Introduction: Leather Cuff Bracelet With a Crosshatch Design
We’re going to take 4/5 oz. vegetable tanned leather, cut a design in it, dye it and then add a rich teal backing leather that will show through the cutout design. A line 24 snap and ¼" nickel spots complete a project that is wearable and striking in appearance.
Approximate Time to Complete: 3 hours
What You Need:
Step 1: Begin Your Pattern Sketch
Starting with a piece of paper and a Steel Square, draw two parallel lines 1 ½" apart across the middle of the pattern paper.
Step 2: Measure Your Wrist
Measure the circumference of your wrist and add 1". This will be the “snap-to-snap” measurement. IMPORTANT: The measurements here are for a cuff 7" and larger, though the pattern is easy to adjust in or out in 1" increments.
Step 3: Mark Pattern for Snaps
On the pattern paper, mark one end of the parallel lines with a perpendicular line and then make another perpendicular line at the distance of your wrist. Mark the center point of the cuff on both of these lines (3/4" from either side) and circle. These two marks will be for our snaps.
Step 4: Draw Horizontal Center Line
Draw a line to connect the two snap marks and this will be the horizontal center line.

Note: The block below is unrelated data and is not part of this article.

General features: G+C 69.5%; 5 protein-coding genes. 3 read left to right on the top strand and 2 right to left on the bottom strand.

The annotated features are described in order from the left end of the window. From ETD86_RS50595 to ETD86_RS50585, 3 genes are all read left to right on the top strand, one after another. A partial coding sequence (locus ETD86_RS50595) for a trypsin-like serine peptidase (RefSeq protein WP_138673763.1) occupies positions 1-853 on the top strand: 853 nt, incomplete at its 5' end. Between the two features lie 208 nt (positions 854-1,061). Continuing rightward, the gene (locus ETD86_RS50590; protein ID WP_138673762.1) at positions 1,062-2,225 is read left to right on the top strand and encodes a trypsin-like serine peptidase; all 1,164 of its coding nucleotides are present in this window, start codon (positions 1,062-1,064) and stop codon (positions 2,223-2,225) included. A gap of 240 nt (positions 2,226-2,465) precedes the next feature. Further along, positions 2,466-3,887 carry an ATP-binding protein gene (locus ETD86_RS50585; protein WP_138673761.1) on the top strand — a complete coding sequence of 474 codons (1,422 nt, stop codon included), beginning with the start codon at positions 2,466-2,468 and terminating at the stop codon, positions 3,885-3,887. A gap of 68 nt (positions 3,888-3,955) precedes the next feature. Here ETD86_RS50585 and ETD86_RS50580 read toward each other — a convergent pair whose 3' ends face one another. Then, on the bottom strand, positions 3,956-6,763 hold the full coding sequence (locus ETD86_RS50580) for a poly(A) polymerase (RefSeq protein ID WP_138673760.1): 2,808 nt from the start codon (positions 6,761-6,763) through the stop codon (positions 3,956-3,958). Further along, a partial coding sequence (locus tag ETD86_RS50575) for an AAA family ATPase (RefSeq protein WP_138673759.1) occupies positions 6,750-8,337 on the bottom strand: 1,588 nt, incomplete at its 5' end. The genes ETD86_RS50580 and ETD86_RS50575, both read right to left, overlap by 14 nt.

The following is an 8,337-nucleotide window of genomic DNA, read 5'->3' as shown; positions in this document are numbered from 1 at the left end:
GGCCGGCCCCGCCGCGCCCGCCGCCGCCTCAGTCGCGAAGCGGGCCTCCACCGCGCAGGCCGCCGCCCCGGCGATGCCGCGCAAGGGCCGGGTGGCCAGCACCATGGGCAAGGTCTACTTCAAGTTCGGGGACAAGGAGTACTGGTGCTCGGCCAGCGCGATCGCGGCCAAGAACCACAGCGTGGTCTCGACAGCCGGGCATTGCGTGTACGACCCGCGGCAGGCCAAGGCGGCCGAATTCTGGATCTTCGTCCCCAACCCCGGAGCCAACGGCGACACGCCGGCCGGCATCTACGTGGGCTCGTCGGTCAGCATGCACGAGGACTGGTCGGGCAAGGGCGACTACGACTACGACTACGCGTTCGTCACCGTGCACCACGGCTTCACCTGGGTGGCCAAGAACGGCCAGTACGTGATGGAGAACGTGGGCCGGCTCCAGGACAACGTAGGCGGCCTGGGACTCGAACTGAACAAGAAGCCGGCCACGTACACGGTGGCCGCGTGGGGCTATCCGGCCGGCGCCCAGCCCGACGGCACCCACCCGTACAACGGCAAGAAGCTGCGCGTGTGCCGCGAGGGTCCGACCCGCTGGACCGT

Step 5: Draw Center Mark
On the horizontal center line, make a mark at the center between the snap marks. This is the center mark.
Step 6: Draw Spot Marks
On the horizontal center line and starting from the center mark, make a mark to the right at 1", 2" and 3" and then repeat for the left side. This should give you seven marks at 1" spacing on the horizontal center line and centered on the center vertical line. These marks will be for the spots. If you have a smaller wrist then you may need to add space for only five spots and the snap.
Step 7: Draw Crosshatch Marks
To create the crosshatch design take a 45 degree template and draw a 45 degree line from each of the spot marks (not on the snap marks) first leaning left and then right. This will give us a diamond pattern down the horizontal length of the cuff.